Am I suggesting then, that my desired end would be for Walt, like Raskolnikov, to embrace Jesus Christ?  If Walt were a real person, that would very much be my wish.  Fictionally, though, I’m not sure how Vince Gilligan could pull that off without it seeming false and sentimental.  Sentimentality in art does not advance the cause of Christ.

What I am hoping for is that Walt can encounter God’s forgiveness in a form he can accept, a form that will allow him to acknowledge the true depth of his depravity without despairing of the possibility of forgiveness and redemption.  It is the hope that Walt can, in some mysterious way, make the words of St. Paul his own: “For by grace you have been saved through faith, and this is not your own doing, it is the gift of God.” (Eph 2:8).

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I believe this is the second person posting on Commonweal notions about how interesting a murderous, lethal drug making/dealing fellow is to "me".  Perhaps, just perhaps, you are capable of imaginging in detail the experience of watching one of your family members slide into crack addiction.  The reality of Walt and his kind lose their academic, existential shine.  But no matter, you get to blog and show the world your, well, worldliness, and the writers and producer get to chat with Charlie Rose on their way to purchasing a new car with their winnings.  And we have a new cult hero.

Forgive me for asking:   Who's Walt?  On what show?

It takes nothing away from the reality of the pain that accompanies watching a family member slide into addiction to identify with the pain that has driven Walter White from Mr. Chips to Scarface. This is not to defend Walt's choices. It is to say that Breaking Bad is brilliant entertainment, literary and mature television, because it's treats evil as the complex phenomenon that it is. Walt isn't a monster who has nothing in common with us. He is one of us who succumbed to a despair that upset his moral compass. For these reasons, I'm always grateful for these discussions here.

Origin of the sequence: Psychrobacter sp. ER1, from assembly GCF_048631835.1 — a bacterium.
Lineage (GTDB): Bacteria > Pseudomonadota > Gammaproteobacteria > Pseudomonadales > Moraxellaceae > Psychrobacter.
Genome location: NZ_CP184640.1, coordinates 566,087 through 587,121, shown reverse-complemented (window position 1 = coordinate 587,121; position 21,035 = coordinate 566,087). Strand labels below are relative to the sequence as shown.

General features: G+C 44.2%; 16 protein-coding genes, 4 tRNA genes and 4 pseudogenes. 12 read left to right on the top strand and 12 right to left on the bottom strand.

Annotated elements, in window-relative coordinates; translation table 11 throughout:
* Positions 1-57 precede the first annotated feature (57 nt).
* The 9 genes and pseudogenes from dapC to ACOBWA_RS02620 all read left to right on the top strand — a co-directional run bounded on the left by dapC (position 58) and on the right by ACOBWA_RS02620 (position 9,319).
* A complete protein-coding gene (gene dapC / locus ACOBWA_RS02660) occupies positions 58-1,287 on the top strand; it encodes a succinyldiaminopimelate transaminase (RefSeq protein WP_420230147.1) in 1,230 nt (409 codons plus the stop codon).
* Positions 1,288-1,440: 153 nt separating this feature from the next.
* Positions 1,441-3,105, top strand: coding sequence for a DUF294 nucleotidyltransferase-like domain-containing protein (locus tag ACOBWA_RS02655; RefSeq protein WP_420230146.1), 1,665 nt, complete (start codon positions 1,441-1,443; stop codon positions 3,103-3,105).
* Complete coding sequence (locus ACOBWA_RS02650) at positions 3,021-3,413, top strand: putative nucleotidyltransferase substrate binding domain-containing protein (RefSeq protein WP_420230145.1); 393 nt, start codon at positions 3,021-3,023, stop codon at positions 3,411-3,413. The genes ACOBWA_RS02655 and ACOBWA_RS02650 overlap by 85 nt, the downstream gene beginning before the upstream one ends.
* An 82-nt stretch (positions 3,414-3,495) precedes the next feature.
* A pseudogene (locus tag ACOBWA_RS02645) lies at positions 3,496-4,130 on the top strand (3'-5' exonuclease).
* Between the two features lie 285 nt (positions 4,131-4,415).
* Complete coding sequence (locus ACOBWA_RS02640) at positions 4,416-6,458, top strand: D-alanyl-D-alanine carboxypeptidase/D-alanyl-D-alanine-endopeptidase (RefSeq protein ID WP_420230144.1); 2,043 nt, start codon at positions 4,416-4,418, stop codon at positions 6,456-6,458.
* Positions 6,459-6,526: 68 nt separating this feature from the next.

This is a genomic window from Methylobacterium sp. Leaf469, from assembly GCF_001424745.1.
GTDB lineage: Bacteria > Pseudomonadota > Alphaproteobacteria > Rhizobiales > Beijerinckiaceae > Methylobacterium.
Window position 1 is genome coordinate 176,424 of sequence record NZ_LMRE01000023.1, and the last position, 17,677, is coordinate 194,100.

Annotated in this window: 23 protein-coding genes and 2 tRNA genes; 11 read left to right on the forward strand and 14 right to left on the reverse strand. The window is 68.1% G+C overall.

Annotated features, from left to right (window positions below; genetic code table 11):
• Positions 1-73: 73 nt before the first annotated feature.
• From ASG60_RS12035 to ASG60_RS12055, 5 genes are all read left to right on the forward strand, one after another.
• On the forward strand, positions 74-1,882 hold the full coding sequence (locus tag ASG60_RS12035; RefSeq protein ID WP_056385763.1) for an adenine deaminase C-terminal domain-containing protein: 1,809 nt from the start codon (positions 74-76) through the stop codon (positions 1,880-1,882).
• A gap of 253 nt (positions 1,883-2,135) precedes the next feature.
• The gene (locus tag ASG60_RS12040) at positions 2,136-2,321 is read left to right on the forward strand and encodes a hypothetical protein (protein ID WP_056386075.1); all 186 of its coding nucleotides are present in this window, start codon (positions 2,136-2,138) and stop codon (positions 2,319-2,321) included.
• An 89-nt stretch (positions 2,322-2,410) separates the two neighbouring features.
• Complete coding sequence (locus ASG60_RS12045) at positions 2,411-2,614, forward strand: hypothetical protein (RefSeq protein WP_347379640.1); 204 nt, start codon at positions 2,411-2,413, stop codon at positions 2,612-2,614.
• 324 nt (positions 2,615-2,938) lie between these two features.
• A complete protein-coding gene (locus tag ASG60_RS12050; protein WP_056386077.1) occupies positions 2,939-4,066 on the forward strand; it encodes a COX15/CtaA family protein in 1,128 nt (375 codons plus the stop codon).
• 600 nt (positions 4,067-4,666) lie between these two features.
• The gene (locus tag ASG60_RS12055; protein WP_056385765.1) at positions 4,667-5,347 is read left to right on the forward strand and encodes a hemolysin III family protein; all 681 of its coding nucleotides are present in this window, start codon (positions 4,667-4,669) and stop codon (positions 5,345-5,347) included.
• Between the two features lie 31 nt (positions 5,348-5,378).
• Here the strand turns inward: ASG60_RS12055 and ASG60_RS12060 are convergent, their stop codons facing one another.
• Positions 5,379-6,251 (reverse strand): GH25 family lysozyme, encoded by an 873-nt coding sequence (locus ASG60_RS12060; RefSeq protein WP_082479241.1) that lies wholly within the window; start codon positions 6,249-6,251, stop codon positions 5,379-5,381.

An interesting reflection, marred only slightly by an unnecessary implication of race.   I agree that a redeemed Walt is not well-supported.   In fact, I wish the series had ended with last week’s near perfect episode.  The wages of Walt’s sins being his realization that the best thing for his family was his removal from it.   We could fill in our own blanks on how his new life would have been, but it would be some combination of nasty, brutish and short.

I fear the remaining 2 episodes, once the meth high from them wears off, will detract from the story.

Perhaps, just perhaps, you are capable of imaginging in detail the experience of watching one of your family members slide into crack addiction. 

Yes, and addiction is not just addiction to substances. As Gabor Mate explains, addiction is any repeated behaviour, substance related or not, in which a person feels compelled to persist regardless of its negative impact on his or her life or the lives of others.

While Walt is not addicted to meth, he is addicted to power, standing, what he sees as acquisition and the building of an empire. We would call that a workaholic and it is a more "acceptable" form of addiction nothwithstanding what it does to family relationships and basic concepts of fairness and sharing. And we see how this plays out in his life. We see his rationalizations. But, it is hard to judge him because we grow to understand and know him. Jesse is more of a traditional addict, addicted to cocaine and meth and we see his vulnerability and how he too is a victim in many ways. Marie was even addicted to shoplifting early on. Shoplifting can be a form of maladaptive coping with anxiety.